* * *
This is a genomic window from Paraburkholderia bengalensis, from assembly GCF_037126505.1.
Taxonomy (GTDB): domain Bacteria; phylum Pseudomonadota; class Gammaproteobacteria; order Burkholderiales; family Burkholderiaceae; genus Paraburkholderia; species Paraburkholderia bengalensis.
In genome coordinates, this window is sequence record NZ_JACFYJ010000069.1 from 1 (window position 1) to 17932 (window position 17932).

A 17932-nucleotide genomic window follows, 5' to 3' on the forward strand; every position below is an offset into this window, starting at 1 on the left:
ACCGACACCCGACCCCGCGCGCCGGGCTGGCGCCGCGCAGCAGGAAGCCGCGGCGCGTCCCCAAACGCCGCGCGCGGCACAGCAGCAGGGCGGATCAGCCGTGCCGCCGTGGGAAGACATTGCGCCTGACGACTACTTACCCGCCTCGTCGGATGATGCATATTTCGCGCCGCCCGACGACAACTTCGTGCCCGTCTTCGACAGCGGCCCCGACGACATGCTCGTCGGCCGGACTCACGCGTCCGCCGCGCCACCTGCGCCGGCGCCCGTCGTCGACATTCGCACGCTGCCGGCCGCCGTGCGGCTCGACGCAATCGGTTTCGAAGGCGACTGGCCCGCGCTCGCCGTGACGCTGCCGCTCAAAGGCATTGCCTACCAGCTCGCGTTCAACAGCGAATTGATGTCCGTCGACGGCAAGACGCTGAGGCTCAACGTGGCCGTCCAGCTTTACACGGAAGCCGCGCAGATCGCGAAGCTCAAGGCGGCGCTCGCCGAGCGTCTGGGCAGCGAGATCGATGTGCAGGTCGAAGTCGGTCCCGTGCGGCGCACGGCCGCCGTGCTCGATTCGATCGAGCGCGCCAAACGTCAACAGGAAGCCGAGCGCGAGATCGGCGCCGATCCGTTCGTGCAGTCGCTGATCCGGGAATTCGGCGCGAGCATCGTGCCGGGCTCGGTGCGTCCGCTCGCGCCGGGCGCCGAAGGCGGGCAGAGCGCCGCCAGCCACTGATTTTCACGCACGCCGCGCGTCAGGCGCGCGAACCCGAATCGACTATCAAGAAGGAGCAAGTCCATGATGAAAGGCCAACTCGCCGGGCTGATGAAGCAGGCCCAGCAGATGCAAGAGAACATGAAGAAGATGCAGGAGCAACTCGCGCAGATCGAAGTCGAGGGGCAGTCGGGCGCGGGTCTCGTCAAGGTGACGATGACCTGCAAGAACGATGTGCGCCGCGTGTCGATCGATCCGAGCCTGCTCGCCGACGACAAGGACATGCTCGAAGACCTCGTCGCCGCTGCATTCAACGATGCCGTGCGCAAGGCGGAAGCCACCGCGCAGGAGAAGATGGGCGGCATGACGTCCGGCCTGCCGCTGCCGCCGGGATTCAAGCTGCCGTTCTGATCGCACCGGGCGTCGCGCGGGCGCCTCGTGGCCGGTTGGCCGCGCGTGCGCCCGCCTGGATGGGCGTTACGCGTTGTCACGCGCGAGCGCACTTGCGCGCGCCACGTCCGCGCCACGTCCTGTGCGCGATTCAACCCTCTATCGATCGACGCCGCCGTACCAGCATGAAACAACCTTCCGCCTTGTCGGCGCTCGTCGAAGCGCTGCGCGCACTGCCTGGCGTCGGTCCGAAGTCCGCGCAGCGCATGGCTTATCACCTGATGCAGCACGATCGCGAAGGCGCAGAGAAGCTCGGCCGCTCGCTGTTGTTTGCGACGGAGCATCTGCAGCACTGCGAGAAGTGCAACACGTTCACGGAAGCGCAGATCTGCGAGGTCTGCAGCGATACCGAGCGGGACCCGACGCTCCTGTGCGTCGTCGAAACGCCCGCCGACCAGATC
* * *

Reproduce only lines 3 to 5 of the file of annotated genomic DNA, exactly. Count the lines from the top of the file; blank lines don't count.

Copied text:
In genome coordinates, this window is sequence record NZ_JACFYJ010000069.1 from 1 (window position 1) to 17932 (window position 17932).

A 17932-nucleotide genomic window follows, 5' to 3' on the forward strand; every position below is an offset into this window, starting at 1 on the left:
ACCGACACCCGACCCCGCGCGCCGGGCTGGCGCCGCGCAGCAGGAAGCCGCGGCGCGTCCCCAAACGCCGCGCGCGGCACAGCAGCAGGGCGGATCAGCCGTGCCGCCGTGGGAAGACATTGCGCCTGACGACTACTTACCCGCCTCGTCGGATGATGCATATTTCGCGCCGCCCGACGACAACTTCGTGCCCGTCTTCGACAGCGGCCCCGACGACATGCTCGTCGGCCGGACTCACGCGTCCGCCGCGCCACCTGCGCCGGCGCCCGTCGTCGACATTCGCACGCTGCCGGCCGCCGTGCGGCTCGACGCAATCGGTTTCGAAGGCGACTGGCCCGCGCTCGCCGTGACGCTGCCGCTCAAAGGCATTGCCTACCAGCTCGCGTTCAACAGCGAATTGATGTCCGTCGACGGCAAGACGCTGAGGCTCAACGTGGCCGTCCAGCTTTACACGGAAGCCGCGCAGATCGCGAAGCTCAAGGCGGCGCTCGCCGAGCGTCTGGGCAGCGAGATCGATGTGCAGGTCGAAGTCGGTCCCGTGCGGCGCACGGCCGCCGTGCTCGATTCGATCGAGCGCGCCAAACGTCAACAGGAAGCCGAGCGCGAGATCGGCGCCGATCCGTTCGTGCAGTCGCTGATCCGGGAATTCGGCGCGAGCATCGTGCCGGGCTCGGTGCGTCCGCTCGCGCCGGGCGCCGAAGGCGGGCAGAGCGCCGCCAGCCACTGATTTTCACGCACGCCGCGCGTCAGGCGCGCGAACCCGAATCGACTATCAAGAAGGAGCAAGTCCATGATGAAAGGCCAACTCGCCGGGCTGATGAAGCAGGCCCAGCAGATGCAAGAGAACATGAAGAAGATGCAGGAGCAACTCGCGCAGATCGAAGTCGAGGGGCAGTCGGGCGCGGGTCTCGTCAAGGTGACGATGACCTGCAAGAACGATGTGCGCCGCGTGTCGATCGATCCGAGCCTGCTCGCCGACGACAAGGACATGCTCGAAGACCTCGTCGCCGCTGCATTCAACGATGCCGTGCGCAAGGCGGAAGCCACCGCGCAGGAGAAGATGGGCGGCATGACGTCCGGCCTGCCGCTGCCGCCGGGATTCAAGCTGCCGTTCTGATCGCACCGGGCGTCGCGCGGGCGCCTCGTGGCCGGTTGGCCGCGCGTGCGCCCGCCTGGATGGGCGTTACGCGTTGTCACGCGCGAGCGCACTTGCGCGCGCCACGTCCGCGCCACGTCCTGTGCGCGATTCAACCCTCTATCGATCGACGCCGCCGTACCAGCATGAAACAACCTTCCGCCTTGTCGGCGCTCGTCGAAGCGCTGCGCGCACTGCCTGGCGTCGGTCCGAAGTCCGCGCAGCGCATGGCTTATCACCTGATGCAGCACGATCGCGAAGGCGCAGAGAAGCTCGGCCGCTCGCTGTTGTTTGCGACGGAGCATCTGCAGCACTGCGAGAAGTGCAACACGTTCACGGAAGCGCAGATCTGCGAGGTCTGCAGCGATACCGAGCGGGACCCGACGCTCCTGTGCGTCGTCGAAACGCCCGCCGACCAGATC